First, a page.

"Facts & Figures about Heidelberg - Part 2" Top 5 Page for this destination Useful Information Tip by JessH
Useful Information, Heidelberg: 17 reviews and 24 photos
Favorite thing: The first evidence of human life in Europe was found in Heidelberg:
In 1907 a jaw-bone was discovered in a gravel pit in Heidelberg – it is the earliest evidence found of human life in Europe. The "Heidelberg Man" (Homo Heidelbergensis) is the name now given to a member of this extinct human species, considered closely related to "Homo erectus".
Heidelberg escaped bombing in the Second World War:
Unlike many German cities, Heidelberg was not destroyed by air raids in World War II and therefore still has original buildings from the later Middle Ages and early Renaissance. It has been suggested that the city escaped substantial bombing because the US Army wanted to use the city as a garrison after the war. In fact though, as Heidelberg was neither an industrial centre nor transport hub, there was nothing of particular strategic interest to the Allies, who focused extensively on nearby industrial cities such as Mannheim and also Frankfurt.
The US Army has had a military base in Heidelberg since 1951.
The bicycle was invented in Heidelberg by Karl Drais, who was a student at the University of Heidelberg. The "Laufmaschine" represented the beginning of mechanised personal transport. It was also nicknamed the Dandy Horse and was the first means of transport to make use of the two-wheeler principle, even though it didn't have pedals.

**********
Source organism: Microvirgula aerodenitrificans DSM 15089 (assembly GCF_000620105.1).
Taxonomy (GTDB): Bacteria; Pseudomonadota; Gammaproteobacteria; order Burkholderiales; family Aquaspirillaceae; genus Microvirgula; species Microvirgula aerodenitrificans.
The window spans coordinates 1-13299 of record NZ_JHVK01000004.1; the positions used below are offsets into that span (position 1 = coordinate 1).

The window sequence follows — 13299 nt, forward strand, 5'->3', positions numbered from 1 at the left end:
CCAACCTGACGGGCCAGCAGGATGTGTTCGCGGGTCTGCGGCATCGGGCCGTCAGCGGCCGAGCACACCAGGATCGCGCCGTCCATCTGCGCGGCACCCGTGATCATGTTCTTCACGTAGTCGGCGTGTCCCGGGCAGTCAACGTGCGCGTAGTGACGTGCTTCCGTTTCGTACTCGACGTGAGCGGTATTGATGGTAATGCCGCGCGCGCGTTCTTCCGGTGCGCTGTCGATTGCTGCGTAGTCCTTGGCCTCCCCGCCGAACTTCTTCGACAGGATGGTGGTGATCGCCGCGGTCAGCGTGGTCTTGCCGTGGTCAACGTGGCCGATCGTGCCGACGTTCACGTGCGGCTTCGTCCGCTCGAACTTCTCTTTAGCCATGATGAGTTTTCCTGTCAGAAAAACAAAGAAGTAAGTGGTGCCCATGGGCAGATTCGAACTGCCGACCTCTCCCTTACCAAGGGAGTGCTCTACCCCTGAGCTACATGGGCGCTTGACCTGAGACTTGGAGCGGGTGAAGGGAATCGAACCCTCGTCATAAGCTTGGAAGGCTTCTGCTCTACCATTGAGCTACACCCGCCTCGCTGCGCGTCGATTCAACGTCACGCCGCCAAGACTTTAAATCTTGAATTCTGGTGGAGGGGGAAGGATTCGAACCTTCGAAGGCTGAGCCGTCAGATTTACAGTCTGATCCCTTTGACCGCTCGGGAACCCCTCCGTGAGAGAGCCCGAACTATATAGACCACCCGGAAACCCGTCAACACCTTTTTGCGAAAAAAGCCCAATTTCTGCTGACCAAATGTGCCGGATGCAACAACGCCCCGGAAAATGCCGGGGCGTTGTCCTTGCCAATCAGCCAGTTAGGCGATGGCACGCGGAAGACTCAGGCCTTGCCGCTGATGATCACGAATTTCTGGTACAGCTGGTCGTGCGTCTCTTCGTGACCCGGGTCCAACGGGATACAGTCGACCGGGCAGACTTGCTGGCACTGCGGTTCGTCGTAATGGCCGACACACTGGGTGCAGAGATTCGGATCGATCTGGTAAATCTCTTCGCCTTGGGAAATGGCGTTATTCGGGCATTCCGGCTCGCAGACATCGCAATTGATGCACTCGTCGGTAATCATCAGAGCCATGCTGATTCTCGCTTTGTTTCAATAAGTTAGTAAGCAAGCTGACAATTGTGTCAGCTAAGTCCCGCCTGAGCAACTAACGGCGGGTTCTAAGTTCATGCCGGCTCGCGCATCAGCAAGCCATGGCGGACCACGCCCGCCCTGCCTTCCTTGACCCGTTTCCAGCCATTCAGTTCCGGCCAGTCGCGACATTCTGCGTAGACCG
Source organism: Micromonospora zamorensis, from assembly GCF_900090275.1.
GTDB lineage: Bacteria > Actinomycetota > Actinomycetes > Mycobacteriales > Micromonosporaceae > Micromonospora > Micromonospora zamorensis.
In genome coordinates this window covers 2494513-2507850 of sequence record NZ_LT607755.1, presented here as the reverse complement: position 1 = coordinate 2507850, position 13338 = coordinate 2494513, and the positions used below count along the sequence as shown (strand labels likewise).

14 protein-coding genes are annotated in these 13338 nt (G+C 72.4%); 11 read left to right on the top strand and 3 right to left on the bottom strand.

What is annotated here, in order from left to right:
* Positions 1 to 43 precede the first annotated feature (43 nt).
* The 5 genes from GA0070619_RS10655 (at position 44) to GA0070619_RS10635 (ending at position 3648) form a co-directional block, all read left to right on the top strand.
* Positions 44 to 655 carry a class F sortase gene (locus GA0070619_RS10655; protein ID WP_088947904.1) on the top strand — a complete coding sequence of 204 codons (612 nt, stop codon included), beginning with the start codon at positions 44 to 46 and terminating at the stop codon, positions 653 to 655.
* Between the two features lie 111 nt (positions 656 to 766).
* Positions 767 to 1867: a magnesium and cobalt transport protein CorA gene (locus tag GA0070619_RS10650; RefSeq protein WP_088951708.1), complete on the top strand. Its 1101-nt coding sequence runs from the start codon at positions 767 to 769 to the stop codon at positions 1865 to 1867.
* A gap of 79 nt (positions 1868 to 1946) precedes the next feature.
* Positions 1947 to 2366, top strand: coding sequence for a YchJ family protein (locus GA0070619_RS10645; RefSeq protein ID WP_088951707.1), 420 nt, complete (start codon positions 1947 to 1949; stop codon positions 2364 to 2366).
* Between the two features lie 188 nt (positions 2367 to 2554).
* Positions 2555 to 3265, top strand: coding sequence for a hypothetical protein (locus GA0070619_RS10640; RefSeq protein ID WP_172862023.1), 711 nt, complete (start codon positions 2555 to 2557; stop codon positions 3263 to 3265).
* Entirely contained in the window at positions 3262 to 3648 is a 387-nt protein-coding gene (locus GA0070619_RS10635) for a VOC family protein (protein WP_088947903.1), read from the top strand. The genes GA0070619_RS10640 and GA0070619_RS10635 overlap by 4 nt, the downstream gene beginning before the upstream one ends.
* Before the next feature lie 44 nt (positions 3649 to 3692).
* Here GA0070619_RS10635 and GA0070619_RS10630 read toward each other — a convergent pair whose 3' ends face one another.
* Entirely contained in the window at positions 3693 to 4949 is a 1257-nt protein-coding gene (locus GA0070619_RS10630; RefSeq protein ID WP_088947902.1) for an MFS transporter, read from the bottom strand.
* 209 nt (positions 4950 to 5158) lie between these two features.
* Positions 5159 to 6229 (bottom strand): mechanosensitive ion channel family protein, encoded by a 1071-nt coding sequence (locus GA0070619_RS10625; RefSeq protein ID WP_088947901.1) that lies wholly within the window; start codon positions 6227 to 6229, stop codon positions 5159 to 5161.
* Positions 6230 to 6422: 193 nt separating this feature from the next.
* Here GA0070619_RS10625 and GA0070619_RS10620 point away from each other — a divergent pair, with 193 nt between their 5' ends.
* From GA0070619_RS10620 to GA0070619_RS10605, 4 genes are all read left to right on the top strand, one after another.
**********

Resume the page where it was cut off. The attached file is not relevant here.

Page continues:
Fondest memory: Heidelberger Druckmaschinen AG (Heidelberg Printing Machines AG) is a German precision mechanical engineering company with head offices in Heidelberg. It is a manufacturer of highest quality printing presses sold globally. The company has a worldwide market share of more than 47% in this area and is the largest global manufacturer of printing presses.
The Heiliggeistkirche church is only one of many large and small churches, but definitely the one with the most interesting history. During the dark ages, it was the shelter of the "Bibliotheka Palatina", Germany's oldest library. The Bibliotheka was stolen and brought to Rome but eventually returned to the city piece by piece.
It's home to the world's biggest wine barrel!
The Heidelberg "Tun" is the biggest wine barrel in the world and holds 220,000 litres. The vat ("Fass" in German) was built in 1751 and sits within Heidelberg's famous castle.
The German Pharmacy Museum is housed in Heidelberg Castle:
Also housed in the castle grounds is the "Deutsches Apothekenmuseum" which displays a large collection of old equipment and medicines used in a pharmacy in past centuries.
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